How a “Welded-to KDE3.5 User” Began a Move to KDE4.4 - Part 1

Filed under
KDE

lxer.com: In this first part of a two part guest editorial and tutorial Dr. Tony Young (an Australian Mycologist by trade) shares his trials, tribulations, successes and disappointments in working with the new version of KDE. As a long time KDE 3.5 user he decided to see if he could get KDE 4.4 to look, feel and work the way he was used to KDE 3.5 working.

today's shorts & stuff:

Filed under
News
  • Gentoo Documentation Updates
  • OpenTeacher language tutor hits 2.0 beta 2
  • x2x - keyboard & mouse on another X
  • Canonical Boosting Linux Kernel Contribution
  • Petition To Bring The Old Firefox Status Bar Functionality Back
  • Linux Link Tech Show #377 11/20/10
  • Going Linux Nov 21: #121 - Switching to Linux-Through the Years
  • Linux Outlaws 177 - The Orgasmatron

some howtos:

Filed under
HowTos
  • Install Big Fish Game Manager on PCLinuxOS
  • Manually adding an entry for Windows 7 to Grub
  • GNU Screen and ssh-agent magic
  • Harmonize Your Dual-Boot Setup for Windows and Ubuntu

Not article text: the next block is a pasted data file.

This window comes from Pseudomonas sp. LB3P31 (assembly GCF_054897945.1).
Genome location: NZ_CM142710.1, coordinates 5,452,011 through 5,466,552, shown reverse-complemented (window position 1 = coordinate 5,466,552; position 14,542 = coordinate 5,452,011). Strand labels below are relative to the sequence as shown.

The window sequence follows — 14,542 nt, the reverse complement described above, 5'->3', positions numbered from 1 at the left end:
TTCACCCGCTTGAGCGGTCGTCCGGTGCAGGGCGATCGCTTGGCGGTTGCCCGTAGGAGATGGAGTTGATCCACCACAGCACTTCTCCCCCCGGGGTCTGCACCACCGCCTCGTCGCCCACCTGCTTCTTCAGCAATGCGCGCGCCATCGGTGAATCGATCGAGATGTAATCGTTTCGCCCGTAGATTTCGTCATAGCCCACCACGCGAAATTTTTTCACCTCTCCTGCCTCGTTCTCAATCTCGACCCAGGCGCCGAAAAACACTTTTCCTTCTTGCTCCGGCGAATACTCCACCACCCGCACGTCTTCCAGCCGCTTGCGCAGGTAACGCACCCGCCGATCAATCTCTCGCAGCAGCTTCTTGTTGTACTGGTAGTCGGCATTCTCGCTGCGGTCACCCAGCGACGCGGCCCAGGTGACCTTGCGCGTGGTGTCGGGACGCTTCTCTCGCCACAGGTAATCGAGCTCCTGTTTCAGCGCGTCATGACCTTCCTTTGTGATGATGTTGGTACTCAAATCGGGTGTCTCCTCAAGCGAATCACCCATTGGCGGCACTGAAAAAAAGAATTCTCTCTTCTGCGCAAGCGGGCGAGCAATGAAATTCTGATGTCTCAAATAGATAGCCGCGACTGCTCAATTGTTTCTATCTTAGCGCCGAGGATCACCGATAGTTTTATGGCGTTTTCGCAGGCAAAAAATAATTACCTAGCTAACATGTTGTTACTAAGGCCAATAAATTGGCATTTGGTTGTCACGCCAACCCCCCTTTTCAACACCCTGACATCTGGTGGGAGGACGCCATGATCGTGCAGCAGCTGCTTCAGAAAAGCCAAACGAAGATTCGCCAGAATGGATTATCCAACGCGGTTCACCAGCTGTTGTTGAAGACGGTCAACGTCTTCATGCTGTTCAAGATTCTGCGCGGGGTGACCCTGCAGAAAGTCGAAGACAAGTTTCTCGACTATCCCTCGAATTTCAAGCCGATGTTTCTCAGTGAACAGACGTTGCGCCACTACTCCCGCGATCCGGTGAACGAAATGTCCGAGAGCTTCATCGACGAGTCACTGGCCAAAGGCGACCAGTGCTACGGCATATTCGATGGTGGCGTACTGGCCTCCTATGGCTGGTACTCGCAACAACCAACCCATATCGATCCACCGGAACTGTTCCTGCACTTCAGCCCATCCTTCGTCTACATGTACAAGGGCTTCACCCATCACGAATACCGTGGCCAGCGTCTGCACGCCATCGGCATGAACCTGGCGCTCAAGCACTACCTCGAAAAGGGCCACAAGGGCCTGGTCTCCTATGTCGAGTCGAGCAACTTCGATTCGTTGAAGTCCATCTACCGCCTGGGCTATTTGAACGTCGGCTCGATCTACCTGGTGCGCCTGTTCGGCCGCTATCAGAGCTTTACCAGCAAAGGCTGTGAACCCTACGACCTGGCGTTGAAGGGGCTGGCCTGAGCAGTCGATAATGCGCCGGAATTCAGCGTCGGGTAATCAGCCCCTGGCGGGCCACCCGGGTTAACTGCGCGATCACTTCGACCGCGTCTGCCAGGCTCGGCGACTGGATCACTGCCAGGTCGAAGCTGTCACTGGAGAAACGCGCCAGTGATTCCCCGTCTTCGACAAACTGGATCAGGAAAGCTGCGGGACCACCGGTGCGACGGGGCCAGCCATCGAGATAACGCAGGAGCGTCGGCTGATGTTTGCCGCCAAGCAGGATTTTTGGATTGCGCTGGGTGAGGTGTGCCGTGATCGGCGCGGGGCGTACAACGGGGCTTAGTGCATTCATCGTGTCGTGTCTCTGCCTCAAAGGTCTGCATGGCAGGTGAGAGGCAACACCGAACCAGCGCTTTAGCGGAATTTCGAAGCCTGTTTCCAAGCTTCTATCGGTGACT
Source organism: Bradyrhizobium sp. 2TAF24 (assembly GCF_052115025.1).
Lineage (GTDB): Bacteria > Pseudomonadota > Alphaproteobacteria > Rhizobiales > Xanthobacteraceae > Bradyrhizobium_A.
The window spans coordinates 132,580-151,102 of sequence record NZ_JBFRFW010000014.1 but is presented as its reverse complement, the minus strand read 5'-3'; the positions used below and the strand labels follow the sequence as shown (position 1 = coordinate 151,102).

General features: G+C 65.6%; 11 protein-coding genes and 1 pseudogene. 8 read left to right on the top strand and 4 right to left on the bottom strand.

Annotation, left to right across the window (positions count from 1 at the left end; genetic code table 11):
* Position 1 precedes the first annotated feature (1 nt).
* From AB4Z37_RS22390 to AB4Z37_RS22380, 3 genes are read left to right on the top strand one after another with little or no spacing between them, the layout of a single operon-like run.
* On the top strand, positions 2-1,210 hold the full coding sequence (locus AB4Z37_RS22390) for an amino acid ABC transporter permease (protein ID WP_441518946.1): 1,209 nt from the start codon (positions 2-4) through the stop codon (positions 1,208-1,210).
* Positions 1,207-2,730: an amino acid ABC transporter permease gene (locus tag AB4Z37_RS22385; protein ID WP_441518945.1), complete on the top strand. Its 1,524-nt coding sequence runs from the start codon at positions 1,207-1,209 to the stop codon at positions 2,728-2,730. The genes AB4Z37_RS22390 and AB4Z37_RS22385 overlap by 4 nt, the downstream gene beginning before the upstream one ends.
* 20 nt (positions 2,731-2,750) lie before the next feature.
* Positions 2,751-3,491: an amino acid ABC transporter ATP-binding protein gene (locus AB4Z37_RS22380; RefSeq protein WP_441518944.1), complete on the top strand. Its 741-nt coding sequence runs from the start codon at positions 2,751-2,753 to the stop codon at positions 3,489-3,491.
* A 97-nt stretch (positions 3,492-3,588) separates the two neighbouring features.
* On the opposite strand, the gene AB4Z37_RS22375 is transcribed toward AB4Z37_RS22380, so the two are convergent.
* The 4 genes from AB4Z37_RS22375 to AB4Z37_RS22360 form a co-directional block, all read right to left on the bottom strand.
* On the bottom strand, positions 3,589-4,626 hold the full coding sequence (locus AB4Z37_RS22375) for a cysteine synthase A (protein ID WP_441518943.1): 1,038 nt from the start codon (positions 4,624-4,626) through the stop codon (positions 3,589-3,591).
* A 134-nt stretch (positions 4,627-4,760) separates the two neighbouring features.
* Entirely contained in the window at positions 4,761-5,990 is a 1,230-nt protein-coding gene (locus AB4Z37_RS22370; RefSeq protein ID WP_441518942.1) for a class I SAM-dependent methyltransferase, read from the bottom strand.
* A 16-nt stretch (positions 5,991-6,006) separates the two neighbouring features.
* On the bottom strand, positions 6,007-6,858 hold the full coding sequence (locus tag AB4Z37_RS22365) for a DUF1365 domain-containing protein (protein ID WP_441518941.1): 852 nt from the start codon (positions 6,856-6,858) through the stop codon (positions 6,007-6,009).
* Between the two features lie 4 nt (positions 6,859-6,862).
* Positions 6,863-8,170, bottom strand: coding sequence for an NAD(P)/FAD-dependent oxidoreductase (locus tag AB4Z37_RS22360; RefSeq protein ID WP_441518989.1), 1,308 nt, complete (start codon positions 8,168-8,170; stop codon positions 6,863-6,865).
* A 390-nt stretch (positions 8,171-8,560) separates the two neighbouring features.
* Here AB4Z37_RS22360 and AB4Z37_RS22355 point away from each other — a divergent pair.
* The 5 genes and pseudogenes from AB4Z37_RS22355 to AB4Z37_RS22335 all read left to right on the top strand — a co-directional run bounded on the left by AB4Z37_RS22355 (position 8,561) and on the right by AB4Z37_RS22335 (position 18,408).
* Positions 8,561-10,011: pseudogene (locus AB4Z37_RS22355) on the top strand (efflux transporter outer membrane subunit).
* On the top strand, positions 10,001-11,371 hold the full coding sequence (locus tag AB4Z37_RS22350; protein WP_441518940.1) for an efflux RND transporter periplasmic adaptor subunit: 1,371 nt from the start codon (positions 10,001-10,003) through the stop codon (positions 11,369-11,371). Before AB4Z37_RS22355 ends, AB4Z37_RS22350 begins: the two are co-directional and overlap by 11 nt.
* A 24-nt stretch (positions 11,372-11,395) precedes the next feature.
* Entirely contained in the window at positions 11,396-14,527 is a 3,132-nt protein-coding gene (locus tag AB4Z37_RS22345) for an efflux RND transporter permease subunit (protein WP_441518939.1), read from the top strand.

• Xt7-player - A very comprehensive GUI for MPlayer
  • Get gorgeous transparent blurred app windows in Kubuntu
  • Grub Customizer 2.0
  • Coupla KDE Tips
  • Setting up an Ubuntu-based ASP.NET Server with Mono

Reporting bugs in Fedora 14

Filed under
Linux
Software

ghacks.net: Let’s face it, when you opt to use certain Linux distributions, you do so knowing that there are going to be bugs. Fedora is one such distribution. Since Fedora is a testing ground for the enterprise-level Red Hat Linux operating system, having bugs goes hand in hand.

How To Install Google Earth On Ubuntu 10.10

Filed under
Ubuntu
HowTos

In previous Ubuntu versions, there was a Google Earth .deb package available in the Medibuntu repository; unfortunately there is no such package for Ubuntu 10.10 (Maverick Meerkat). While it is possible to install the Google Earth package for Ubuntu 10.04 on Ubuntu 10.10, there is another way of installing Google Earth on Ubuntu 10.10. The method described in this tutorial will create a Google Earth .deb package for Ubuntu 10.10 from which Google Earth can be installed.